5.7 Remuneration Committee SW(20)53
The Remuneration Committee met on 9 November. It agreed on the cost of living award at 2.5% and approved the award being given to the CEO equally. Board Members approved the recommended changes to the terms of reference.
6. Young Ambassador Steering Group
It had not been possible for a YA Steering Group representative to attend this meeting. The report received was noted. The Vice Chair had attended the YA National Conference in November.
7. Finance, Risk & Assurance
7.1 Finance Report April-November 2020 – SW(20)56
The report was noted.
7.2 Financial Forecast Update – SW(20)57
The furlough scheme had been extended by the UK Government to March 2021. Sport Wales had received c£352k to the end of October and estimated a possible further c£170k to March. The continuance of furlough would not necessarily involve the same members of staff. Legal advice had been taken regarding elegibility so it would be an auditable claim.
The Executive had been considering measures for Plas Menai as further restrictions had affected re- opening plans. The Welsh Government had confirmed that support would be available to off-set the National Centres’ losses. Both the pension deficit payments and the pay award at £2.5% had been
added to the budget. There was flexibility in drawing down Lottery monies if necessary to steady the year-end cashflow position.
Looking further ahead, the impact of Covid19 meant a gap of c£500k was projected for 2021/22. The Executive were looking at ways to mitigate this loss. The UK Chancellor of the Exchequer had announced a public pay freeze for salaries over £24.5k. Sport Wales would be in discussion with the Welsh Government in due course as pay bargaining was a devolved matter, but if a cost of living award was not factored into the Barnett consequential then giving one would be a challenge for all public sector organisations in Wales.
A vaccination roll out over the coming months would hopefully enable a quicker return to normality. However, a return to 100% was still expected to take two to three years.
7.3 Risk Appetite – SW(20)58
Sport Wales was committed to ensuring that no unnecessary or unacceptable risks were taken which might expose the organisation or any of its stakeholders to potential harm or jeopardise the overall achievement of the Strategic Plan. It was recognised that an overly adverse attitude towards risk could lead to a failure to maximise opportunities or an inability to act decisively in the face of changes in the external environment which could be a threat to the achievement of longer-term goals. Whilst Sport Wales adopted a bespoke approach to risk appetite for strategic risks, guidance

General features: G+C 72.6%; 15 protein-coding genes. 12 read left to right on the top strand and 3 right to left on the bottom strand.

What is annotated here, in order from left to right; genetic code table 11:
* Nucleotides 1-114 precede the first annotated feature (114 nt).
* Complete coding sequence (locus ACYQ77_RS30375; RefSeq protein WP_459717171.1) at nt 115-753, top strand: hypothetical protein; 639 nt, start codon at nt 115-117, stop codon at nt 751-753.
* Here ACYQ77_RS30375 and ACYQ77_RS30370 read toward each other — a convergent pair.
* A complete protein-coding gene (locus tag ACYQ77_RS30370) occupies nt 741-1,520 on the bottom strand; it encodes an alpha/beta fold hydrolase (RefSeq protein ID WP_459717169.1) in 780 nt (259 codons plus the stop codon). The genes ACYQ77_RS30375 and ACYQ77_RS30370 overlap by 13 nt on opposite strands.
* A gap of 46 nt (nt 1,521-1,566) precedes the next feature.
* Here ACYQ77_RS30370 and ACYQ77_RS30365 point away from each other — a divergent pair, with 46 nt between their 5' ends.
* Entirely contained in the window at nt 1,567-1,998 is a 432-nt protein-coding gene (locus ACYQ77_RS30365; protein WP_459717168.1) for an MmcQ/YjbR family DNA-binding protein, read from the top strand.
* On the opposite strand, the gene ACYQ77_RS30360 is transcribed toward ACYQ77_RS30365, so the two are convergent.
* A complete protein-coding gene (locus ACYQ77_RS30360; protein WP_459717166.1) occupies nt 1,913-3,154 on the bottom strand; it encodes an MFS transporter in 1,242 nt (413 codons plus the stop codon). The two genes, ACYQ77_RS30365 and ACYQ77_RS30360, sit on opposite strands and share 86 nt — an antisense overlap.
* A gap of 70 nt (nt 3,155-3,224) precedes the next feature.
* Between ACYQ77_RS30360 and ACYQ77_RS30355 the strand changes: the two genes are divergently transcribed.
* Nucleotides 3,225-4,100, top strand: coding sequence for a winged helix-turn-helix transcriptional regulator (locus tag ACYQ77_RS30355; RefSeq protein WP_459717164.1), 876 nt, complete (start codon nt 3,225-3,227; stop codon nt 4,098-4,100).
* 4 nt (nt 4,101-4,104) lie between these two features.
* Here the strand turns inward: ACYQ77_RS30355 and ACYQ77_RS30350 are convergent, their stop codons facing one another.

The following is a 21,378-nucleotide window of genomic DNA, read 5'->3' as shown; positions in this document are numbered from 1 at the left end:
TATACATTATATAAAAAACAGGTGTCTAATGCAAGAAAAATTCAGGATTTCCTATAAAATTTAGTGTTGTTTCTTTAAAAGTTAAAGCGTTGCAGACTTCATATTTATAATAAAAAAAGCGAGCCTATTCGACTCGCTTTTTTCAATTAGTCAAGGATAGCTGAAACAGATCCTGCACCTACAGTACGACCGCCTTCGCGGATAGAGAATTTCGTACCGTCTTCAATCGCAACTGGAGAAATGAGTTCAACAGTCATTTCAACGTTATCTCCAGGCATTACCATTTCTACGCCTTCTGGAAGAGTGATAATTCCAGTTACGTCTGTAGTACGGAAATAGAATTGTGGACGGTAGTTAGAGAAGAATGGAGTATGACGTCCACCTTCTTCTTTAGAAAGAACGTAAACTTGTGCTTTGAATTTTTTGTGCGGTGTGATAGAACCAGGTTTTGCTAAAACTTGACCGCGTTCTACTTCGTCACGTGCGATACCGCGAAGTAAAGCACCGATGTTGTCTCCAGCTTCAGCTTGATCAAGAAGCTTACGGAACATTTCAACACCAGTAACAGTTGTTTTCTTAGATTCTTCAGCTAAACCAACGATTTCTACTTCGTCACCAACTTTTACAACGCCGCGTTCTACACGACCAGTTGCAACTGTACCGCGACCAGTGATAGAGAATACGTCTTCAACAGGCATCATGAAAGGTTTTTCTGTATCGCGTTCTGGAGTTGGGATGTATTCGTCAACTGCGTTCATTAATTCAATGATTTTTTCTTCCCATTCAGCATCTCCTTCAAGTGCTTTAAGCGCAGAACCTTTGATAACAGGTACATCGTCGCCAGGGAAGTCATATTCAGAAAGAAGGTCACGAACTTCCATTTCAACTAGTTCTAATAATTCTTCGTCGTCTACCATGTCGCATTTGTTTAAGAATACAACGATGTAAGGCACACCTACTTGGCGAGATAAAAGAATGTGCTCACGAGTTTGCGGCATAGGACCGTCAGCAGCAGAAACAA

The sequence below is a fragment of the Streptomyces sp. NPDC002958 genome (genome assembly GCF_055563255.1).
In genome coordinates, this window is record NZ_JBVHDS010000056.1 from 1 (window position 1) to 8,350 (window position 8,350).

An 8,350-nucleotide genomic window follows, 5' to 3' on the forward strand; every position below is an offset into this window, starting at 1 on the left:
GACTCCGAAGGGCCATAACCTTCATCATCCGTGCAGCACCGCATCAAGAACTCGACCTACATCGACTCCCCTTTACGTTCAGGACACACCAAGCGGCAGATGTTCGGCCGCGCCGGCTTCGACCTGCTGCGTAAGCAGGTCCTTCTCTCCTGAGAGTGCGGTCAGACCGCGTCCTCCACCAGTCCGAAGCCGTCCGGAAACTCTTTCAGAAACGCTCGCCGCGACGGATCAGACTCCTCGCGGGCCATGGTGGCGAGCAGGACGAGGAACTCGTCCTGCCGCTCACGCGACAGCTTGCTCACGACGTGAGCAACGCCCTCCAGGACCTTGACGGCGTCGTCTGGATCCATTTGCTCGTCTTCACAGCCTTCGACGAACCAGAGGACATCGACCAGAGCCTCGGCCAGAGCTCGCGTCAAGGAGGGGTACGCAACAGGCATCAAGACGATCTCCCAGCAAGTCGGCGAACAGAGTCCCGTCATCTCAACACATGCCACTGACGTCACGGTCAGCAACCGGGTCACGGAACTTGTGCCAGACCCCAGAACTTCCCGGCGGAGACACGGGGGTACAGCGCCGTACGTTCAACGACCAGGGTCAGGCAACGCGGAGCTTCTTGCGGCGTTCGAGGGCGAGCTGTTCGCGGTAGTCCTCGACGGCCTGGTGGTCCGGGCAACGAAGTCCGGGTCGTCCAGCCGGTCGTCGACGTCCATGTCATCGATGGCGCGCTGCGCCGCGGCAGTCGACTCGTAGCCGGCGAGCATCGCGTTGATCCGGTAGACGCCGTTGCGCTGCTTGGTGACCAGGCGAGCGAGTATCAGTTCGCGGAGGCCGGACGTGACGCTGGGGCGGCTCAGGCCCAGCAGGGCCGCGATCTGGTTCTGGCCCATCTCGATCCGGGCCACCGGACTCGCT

in the form of mapping appropriate risk appetite against risk and reward was provided to aid the
In cases where Sport Wales was prepared to accept risks to further its strategic objectives, it was expected that every appropriate mitigating action would be taken. For higher level grades of risks, greater levels of accountability must be in place. Examples of adaptions to the previous approach were CSAP, the new Investment Model and the funding schemes set up in response to Covid19.
Risk was discussed at directorate level and collated through the Risk Management & Assurance Group (RMAG) which recommended what should be escalated to the overall Corporate Risk Register. That process was overseen by the Audit & Risk Assurance Committee (ARAC). Board Members approved the recommended scale of risk appetite.
8. Chair & Executive Report – SW(20)59
The report was noted and two further points added:
• Eluned Morgan MS’s portfolio now included mental health. Sport Wales had submitted a bid for resources in relation to tackling mental health issues through sport and physical activity. It linked to Sport Wales’ existing objectives for young people, health and education. No additional staffing resource was needed to deliver it.
• The £300m announced by DCMS was for England only and aimed to ensure the survival of
sports without spectator income over the October to March period. It was primarily based on loans; £50m was grant aid. Sport England would manage the scheme. No consultation had been carried out with HCSCs in advance. Full details were not yet available. Further investigation would be given to the implications for Wales, especially regarding cross-border competitions, events and sport franchises.
9. Consent Agenda
9.1 Pension position update – SW(20)60
The Board’s attention was drawn to the cost risks associated with pension provisions provided via the LGPS scheme In addition to the increased costs of providing future service benefits, Sport Wales also made an annual contribution towards its share of the past service deficit calculated by the scheme actuaries. In 2019/20 this deficit payment was £941k and was paid in February 2020. Following the recent valuation, and while recognising the significant increase in future service contributions, the LGPS scheme actuaries reprofiled the past service deficit payments effectively ensuring a cash neutral 2020/21 position (future service + past service payments). Over the next two years the true additional costs become apparent as past service deficit payments would increase again. Full details were given within the report.